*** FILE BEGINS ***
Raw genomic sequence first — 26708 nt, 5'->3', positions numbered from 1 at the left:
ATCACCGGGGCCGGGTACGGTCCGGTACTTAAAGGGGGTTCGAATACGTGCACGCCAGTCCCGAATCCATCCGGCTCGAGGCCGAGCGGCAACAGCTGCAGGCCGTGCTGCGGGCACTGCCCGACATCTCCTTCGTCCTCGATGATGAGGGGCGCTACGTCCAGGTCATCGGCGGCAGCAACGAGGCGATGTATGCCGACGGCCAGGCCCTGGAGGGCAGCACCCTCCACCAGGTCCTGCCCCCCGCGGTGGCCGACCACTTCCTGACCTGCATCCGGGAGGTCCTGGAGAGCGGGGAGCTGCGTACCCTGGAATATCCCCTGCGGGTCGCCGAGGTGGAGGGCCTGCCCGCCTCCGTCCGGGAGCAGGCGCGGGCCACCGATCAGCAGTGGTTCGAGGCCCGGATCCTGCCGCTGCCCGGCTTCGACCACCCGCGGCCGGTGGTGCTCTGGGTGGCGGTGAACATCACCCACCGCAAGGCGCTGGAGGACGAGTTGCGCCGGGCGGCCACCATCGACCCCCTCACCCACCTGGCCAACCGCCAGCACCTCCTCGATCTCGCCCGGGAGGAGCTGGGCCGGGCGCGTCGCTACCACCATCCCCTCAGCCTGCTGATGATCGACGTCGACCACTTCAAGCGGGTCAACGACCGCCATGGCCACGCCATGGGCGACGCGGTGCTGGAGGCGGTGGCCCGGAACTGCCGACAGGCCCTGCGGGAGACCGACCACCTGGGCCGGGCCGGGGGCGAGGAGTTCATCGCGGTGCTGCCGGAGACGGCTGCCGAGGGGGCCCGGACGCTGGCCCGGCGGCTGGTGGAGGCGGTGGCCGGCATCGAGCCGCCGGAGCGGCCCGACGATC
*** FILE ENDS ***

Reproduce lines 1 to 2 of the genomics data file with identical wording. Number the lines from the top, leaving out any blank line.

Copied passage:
Raw genomic sequence first — 26708 nt, 5'->3', positions numbered from 1 at the left:
ATCACCGGGGCCGGGTACGGTCCGGTACTTAAAGGGGGTTCGAATACGTGCACGCCAGTCCCGAATCCATCCGGCTCGAGGCCGAGCGGCAACAGCTGCAGGCCGTGCTGCGGGCACTGCCCGACATCTCCTTCGTCCTCGATGATGAGGGGCGCTACGTCCAGGTCATCGGCGGCAGCAACGAGGCGATGTATGCCGACGGCCAGGCCCTGGAGGGCAGCACCCTCCACCAGGTCCTGCCCCCCGCGGTGGCCGACCACTTCCTGACCTGCATCCGGGAGGTCCTGGAGAGCGGGGAGCTGCGTACCCTGGAATATCCCCTGCGGGTCGCCGAGGTGGAGGGCCTGCCCGCCTCCGTCCGGGAGCAGGCGCGGGCCACCGATCAGCAGTGGTTCGAGGCCCGGATCCTGCCGCTGCCCGGCTTCGACCACCCGCGGCCGGTGGTGCTCTGGGTGGCGGTGAACATCACCCACCGCAAGGCGCTGGAGGACGAGTTGCGCCGGGCGGCCACCATCGACCCCCTCACCCACCTGGCCAACCGCCAGCACCTCCTCGATCTCGCCCGGGAGGAGCTGGGCCGGGCGCGTCGCTACCACCATCCCCTCAGCCTGCTGATGATCGACGTCGACCACTTCAAGCGGGTCAACGACCGCCATGGCCACGCCATGGGCGACGCGGTGCTGGAGGCGGTGGCCCGGAACTGCCGACAGGCCCTGCGGGAGACCGACCACCTGGGCCGGGCCGGGGGCGAGGAGTTCATCGCGGTGCTGCCGGAGACGGCTGCCGAGGGGGCCCGGACGCTGGCCCGGCGGCTGGTGGAGGCGGTGGCCGGCATCGAGCCGCCGGAGCGGCCCGACGATC